This is according to the findings of a six-month randomised controlled trial conducted in India, where the study participants’ health status was followed up on six years after the trial has ended.
Writing in The Journal of Nutrition, the researchers from India and Norway found that vitamin B12 and folic acid supplementation in early life could produce benefits for metabolic health.
A total of 1,000 toddlers between six and 30 months old were recruited in the trial which ran from January 2010 to September 2011.
They were randomised into four groups, where they either took 1) vitamin B12 and folic acid or 2) vitamin B12 or 3) folic acid or 4) placebo supplements daily for six months.
For those who took vitamin B12, the dosage given was 1.8 μg, while that of folic acid was 150 μg per day. Of the toddlers who participated in the trial, 32 per cent were deficient in either vitamin B12 or folate.
About six years later, when they were between six and nine years old, they were contacted again for a follow-up analysis where their weight and height were measured, and blood samples collected.
The samples were taken to measure their plasma concentrations of tHcy, leptin, high molecular weight adiponectin, and total adiponectin. Eventually, the blood samples of 776 children were collected.
One of the key findings was the significantly lower tHcy concentration in participants who took both vitamin B12 and folic acid supplementation.
The combined supplementation of vitamin B12 and folic acid resulted in 1.19 μmol/L lower tHcy concentration as compared to those from the placebo group.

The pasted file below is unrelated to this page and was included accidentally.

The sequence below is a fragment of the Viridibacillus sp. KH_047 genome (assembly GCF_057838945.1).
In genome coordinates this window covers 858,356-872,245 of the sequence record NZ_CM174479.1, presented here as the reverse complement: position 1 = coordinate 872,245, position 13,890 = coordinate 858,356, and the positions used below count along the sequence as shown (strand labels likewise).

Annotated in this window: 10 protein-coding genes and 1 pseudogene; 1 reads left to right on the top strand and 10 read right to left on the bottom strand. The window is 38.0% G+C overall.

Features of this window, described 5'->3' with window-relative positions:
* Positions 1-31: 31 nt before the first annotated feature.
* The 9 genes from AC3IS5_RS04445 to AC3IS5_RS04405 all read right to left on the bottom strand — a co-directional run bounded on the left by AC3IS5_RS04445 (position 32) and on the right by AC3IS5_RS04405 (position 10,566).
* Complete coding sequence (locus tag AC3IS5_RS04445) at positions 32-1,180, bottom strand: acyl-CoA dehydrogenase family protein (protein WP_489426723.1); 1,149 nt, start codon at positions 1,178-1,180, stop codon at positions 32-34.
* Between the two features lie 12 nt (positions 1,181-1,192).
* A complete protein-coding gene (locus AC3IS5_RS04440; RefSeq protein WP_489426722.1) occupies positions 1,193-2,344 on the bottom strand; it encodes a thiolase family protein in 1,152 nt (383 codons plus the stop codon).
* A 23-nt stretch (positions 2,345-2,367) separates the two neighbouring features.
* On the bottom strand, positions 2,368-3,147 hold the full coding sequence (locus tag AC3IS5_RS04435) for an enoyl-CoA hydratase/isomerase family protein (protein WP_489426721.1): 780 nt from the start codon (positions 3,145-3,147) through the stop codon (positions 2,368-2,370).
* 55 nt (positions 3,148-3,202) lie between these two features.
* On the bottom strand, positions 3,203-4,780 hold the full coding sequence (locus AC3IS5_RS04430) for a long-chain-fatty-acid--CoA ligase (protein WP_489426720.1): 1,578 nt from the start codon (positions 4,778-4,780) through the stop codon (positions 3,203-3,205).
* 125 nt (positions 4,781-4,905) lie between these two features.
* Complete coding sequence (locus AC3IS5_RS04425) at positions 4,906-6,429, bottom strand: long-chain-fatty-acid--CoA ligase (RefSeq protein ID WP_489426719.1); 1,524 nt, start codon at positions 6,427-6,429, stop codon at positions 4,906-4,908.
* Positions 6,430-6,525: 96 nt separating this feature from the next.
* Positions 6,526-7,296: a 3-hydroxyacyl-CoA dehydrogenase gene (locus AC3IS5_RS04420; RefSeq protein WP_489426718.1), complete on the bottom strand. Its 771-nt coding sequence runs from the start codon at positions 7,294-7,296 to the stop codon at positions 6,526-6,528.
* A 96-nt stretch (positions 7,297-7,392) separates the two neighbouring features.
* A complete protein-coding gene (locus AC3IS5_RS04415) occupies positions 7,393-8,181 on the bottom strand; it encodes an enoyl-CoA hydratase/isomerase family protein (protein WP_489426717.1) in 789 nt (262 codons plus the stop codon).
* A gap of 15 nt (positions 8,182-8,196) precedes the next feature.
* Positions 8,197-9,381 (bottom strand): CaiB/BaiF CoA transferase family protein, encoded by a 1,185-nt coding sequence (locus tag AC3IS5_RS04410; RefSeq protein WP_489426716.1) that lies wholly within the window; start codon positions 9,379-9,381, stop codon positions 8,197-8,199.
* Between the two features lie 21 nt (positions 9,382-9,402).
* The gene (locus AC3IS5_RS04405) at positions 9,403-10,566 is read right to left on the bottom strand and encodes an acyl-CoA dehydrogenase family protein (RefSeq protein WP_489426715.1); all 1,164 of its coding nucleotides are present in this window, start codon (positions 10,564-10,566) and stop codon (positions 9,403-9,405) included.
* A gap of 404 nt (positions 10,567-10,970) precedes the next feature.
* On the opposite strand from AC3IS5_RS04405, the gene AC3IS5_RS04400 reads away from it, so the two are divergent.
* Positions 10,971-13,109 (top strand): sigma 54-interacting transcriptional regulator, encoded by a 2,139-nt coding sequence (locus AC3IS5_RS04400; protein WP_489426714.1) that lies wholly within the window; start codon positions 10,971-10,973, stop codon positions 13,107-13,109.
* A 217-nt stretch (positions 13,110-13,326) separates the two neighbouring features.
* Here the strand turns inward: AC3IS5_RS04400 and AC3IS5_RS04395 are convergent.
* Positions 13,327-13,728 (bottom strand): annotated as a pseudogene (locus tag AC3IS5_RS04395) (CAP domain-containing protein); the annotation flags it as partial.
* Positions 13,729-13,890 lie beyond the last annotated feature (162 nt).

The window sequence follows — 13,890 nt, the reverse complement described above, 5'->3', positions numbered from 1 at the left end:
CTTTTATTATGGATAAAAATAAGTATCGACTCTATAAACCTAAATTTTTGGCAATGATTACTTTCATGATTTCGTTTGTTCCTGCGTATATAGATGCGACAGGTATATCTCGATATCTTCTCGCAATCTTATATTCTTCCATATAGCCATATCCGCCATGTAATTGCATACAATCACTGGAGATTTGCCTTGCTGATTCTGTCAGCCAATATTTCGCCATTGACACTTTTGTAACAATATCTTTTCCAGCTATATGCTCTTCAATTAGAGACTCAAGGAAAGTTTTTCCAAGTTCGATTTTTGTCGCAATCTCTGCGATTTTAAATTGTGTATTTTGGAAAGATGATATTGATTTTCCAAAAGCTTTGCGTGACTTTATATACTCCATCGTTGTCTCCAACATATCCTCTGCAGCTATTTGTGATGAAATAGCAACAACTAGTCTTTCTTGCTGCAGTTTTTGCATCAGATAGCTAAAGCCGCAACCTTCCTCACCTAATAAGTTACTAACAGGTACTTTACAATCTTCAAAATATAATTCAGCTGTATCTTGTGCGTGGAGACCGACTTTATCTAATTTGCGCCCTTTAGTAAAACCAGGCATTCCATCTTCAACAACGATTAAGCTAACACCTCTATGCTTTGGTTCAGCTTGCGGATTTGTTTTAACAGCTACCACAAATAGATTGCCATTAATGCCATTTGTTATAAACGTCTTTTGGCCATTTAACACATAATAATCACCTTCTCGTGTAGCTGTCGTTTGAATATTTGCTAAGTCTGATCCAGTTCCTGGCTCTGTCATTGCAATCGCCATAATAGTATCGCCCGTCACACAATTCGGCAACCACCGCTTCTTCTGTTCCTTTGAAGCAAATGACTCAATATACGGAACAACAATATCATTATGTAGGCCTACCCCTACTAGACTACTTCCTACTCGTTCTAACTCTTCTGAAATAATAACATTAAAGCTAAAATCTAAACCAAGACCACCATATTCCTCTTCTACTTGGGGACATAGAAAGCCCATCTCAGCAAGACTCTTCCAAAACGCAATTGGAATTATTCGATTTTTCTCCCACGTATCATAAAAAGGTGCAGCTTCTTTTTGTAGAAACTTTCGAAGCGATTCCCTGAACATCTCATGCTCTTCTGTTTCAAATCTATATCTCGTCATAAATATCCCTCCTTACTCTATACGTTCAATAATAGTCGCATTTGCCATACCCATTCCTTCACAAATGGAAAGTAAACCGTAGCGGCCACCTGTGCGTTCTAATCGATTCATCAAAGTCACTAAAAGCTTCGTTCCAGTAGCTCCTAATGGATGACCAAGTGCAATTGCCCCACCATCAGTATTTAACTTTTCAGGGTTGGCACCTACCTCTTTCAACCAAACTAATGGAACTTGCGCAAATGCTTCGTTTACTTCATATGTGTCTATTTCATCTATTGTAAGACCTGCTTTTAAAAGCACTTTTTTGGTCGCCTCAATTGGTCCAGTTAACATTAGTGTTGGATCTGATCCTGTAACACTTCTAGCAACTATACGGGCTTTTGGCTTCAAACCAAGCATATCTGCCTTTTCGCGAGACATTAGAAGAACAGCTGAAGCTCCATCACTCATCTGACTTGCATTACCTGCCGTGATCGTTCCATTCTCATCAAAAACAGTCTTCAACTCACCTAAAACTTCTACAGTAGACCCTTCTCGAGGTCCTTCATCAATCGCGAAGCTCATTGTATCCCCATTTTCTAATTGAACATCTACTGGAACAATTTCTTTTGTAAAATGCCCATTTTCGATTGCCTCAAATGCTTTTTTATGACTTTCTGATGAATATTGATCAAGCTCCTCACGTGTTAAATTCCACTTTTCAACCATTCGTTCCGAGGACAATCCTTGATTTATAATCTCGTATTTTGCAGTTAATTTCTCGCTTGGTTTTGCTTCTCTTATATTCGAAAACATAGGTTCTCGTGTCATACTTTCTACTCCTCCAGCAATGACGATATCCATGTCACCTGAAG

No difference in cardiometabolic risk markers was detected between any of the study groups though.
Homocysteine is a type of amino acid, and the body uses vitamin B12, B6, and folic acid to break it down into other substances that the body requires.
High levels of homocysteine could be a sign that this process is not working properly, or a person is lacking certain B vitamins.
“Elevated tHcy is a risk factor for many illnesses, and our findings support supplementing these vitamins in early life.
“However, whether the reduction of these markers will reduce the CVD risk in adult life needs to be studied using RCTs or cohort studies that follow-up participants into the adult life,” said the researchers.
Other key findings
The researchers also found that vitamin B12 supplementation was associated with a lower leptin concentration and leptin–adiponectin ratio specifically in children who were stunted at the start of the intervention.
Leptin is a hormone produced by the fat cells and its level increases during circumstances such as overfeeding and surgical stress.
A higher leptin-adiponectin ratio, on the other hand, is a risk factor for cardiometabolic diseases.
In addition, folic acid supplementation was found to decrease leptin–adiponectin ratio among wasted children.
“Analyses conducted on prespecified subgroups of children who were underweight, wasted, or stunted at baseline showed a beneficial effect of supplementing either vitamin B12 or folic acid on leptin and adiponectin concentrations.
“Supplementation with both vitamin B12 and folic acid for 6 mo in early childhood was associated with a significantly lower tHcy concentration after 6–7 y, which may indicate a synergistic long-term effect,” the researchers concluded.
Source: The Journal of Nutrition
Daily Folic Acid and/or Vitamin B12 Supplementation Between 6 and 30 Months of Age and Cardiometabolic Risk Markers After 6–7 Years: A Follow-Up of a Randomized Controlled Trial
Authors: Rukman Manapurath et al